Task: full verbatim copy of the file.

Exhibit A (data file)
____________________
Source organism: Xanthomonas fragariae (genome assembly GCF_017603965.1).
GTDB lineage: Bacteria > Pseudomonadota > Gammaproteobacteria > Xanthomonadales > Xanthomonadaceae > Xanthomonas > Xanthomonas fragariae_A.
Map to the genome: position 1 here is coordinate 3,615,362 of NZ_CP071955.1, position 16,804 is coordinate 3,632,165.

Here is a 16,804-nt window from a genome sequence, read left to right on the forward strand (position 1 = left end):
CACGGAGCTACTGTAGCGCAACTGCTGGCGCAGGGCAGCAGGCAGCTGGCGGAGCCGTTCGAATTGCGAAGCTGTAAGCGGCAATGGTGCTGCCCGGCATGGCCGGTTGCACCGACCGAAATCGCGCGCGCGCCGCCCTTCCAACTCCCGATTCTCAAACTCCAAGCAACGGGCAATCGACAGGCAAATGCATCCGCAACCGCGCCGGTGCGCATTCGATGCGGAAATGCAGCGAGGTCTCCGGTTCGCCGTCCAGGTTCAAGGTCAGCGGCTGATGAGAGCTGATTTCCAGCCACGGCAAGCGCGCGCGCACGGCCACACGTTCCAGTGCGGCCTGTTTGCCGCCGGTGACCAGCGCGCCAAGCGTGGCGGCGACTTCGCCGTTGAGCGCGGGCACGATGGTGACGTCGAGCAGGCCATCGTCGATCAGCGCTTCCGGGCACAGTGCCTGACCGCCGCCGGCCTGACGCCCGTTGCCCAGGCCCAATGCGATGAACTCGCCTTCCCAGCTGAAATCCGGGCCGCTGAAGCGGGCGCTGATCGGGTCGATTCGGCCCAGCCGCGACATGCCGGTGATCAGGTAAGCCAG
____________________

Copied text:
Source organism: Xanthomonas fragariae (genome assembly GCF_017603965.1).
GTDB lineage: Bacteria > Pseudomonadota > Gammaproteobacteria > Xanthomonadales > Xanthomonadaceae > Xanthomonas > Xanthomonas fragariae_A.
Map to the genome: position 1 here is coordinate 3,615,362 of NZ_CP071955.1, position 16,804 is coordinate 3,632,165.

Here is a 16,804-nt window from a genome sequence, read left to right on the forward strand (position 1 = left end):
CACGGAGCTACTGTAGCGCAACTGCTGGCGCAGGGCAGCAGGCAGCTGGCGGAGCCGTTCGAATTGCGAAGCTGTAAGCGGCAATGGTGCTGCCCGGCATGGCCGGTTGCACCGACCGAAATCGCGCGCGCGCCGCCCTTCCAACTCCCGATTCTCAAACTCCAAGCAACGGGCAATCGACAGGCAAATGCATCCGCAACCGCGCCGGTGCGCATTCGATGCGGAAATGCAGCGAGGTCTCCGGTTCGCCGTCCAGGTTCAAGGTCAGCGGCTGATGAGAGCTGATTTCCAGCCACGGCAAGCGCGCGCGCACGGCCACACGTTCCAGTGCGGCCTGTTTGCCGCCGGTGACCAGCGCGCCAAGCGTGGCGGCGACTTCGCCGTTGAGCGCGGGCACGATGGTGACGTCGAGCAGGCCATCGTCGATCAGCGCTTCCGGGCACAGTGCCTGACCGCCGCCGGCCTGACGCCCGTTGCCCAGGCCCAATGCGATGAACTCGCCTTCCCAGCTGAAATCCGGGCCGCTGAAGCGGGCGCTGATCGGGTCGATTCGGCCCAGCCGCGACATGCCGGTGATCAGGTAAGCCAG